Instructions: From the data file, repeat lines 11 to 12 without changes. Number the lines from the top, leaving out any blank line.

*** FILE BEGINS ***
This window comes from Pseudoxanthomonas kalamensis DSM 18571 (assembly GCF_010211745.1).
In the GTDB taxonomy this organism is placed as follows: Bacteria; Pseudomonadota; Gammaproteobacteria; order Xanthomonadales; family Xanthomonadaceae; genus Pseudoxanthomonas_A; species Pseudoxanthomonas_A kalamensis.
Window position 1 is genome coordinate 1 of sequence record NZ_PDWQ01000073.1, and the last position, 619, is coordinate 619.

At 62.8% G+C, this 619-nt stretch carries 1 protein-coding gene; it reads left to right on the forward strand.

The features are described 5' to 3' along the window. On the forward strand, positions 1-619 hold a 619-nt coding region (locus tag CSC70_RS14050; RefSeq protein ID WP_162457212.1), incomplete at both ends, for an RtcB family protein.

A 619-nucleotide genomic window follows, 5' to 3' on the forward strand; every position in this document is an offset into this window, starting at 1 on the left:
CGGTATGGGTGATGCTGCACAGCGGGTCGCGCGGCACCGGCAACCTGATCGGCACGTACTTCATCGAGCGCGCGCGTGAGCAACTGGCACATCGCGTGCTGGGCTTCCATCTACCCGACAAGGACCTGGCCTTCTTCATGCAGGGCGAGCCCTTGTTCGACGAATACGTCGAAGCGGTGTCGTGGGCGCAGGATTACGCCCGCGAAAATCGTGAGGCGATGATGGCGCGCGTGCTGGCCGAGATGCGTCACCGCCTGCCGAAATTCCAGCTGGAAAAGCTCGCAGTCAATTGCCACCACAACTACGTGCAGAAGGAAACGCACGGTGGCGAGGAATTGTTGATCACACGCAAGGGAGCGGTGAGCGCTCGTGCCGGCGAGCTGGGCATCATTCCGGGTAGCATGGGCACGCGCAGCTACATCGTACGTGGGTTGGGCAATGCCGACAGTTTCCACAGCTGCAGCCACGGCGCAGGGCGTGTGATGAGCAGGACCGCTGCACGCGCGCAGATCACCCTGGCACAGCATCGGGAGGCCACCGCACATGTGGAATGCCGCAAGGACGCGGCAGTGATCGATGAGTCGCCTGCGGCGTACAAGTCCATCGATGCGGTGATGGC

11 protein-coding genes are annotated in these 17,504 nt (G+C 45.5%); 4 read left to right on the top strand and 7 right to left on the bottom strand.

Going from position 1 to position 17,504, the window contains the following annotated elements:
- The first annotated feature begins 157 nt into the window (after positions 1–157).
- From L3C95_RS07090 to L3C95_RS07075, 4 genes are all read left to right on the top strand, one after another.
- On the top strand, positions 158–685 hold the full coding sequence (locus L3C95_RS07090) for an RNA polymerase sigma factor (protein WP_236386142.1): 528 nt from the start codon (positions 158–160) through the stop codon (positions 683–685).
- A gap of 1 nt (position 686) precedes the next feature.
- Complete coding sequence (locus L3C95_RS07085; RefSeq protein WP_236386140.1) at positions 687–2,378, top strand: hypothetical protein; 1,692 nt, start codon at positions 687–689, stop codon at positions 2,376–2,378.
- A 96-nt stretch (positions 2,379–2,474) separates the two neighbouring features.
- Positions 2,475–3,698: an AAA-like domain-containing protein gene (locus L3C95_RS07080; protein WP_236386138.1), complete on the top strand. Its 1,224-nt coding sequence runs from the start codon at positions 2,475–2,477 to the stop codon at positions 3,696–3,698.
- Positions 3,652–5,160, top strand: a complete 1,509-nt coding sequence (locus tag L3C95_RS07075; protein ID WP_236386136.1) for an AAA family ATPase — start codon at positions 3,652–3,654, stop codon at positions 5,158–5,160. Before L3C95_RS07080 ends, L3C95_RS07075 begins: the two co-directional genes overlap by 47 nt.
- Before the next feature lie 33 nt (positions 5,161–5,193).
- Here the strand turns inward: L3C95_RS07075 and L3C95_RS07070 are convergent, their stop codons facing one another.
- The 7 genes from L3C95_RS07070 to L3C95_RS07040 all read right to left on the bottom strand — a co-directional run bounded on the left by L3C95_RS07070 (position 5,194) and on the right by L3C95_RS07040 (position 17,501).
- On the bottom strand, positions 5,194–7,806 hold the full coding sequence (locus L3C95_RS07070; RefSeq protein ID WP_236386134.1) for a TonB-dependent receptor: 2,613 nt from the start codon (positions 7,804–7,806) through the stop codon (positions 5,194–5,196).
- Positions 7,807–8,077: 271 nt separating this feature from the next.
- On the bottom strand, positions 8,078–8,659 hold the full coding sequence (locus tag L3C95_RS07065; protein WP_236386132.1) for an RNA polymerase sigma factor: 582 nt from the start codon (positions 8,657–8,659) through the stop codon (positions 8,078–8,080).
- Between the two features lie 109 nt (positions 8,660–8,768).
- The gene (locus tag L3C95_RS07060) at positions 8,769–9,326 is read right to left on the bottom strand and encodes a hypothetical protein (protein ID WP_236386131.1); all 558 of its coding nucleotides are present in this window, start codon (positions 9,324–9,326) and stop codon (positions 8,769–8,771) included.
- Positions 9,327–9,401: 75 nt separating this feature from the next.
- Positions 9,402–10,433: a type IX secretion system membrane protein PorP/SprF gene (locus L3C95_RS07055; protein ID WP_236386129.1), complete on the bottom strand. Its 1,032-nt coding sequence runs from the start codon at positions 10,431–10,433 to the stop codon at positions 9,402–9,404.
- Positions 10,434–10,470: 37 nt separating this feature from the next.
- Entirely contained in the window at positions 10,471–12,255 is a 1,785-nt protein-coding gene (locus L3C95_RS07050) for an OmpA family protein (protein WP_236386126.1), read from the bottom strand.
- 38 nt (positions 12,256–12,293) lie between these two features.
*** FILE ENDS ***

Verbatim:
- From L3C95_RS07090 to L3C95_RS07075, 4 genes are all read left to right on the top strand, one after another.
- On the top strand, positions 158–685 hold the full coding sequence (locus L3C95_RS07090) for an RNA polymerase sigma factor (protein WP_236386142.1): 528 nt from the start codon (positions 158–160) through the stop codon (positions 683–685).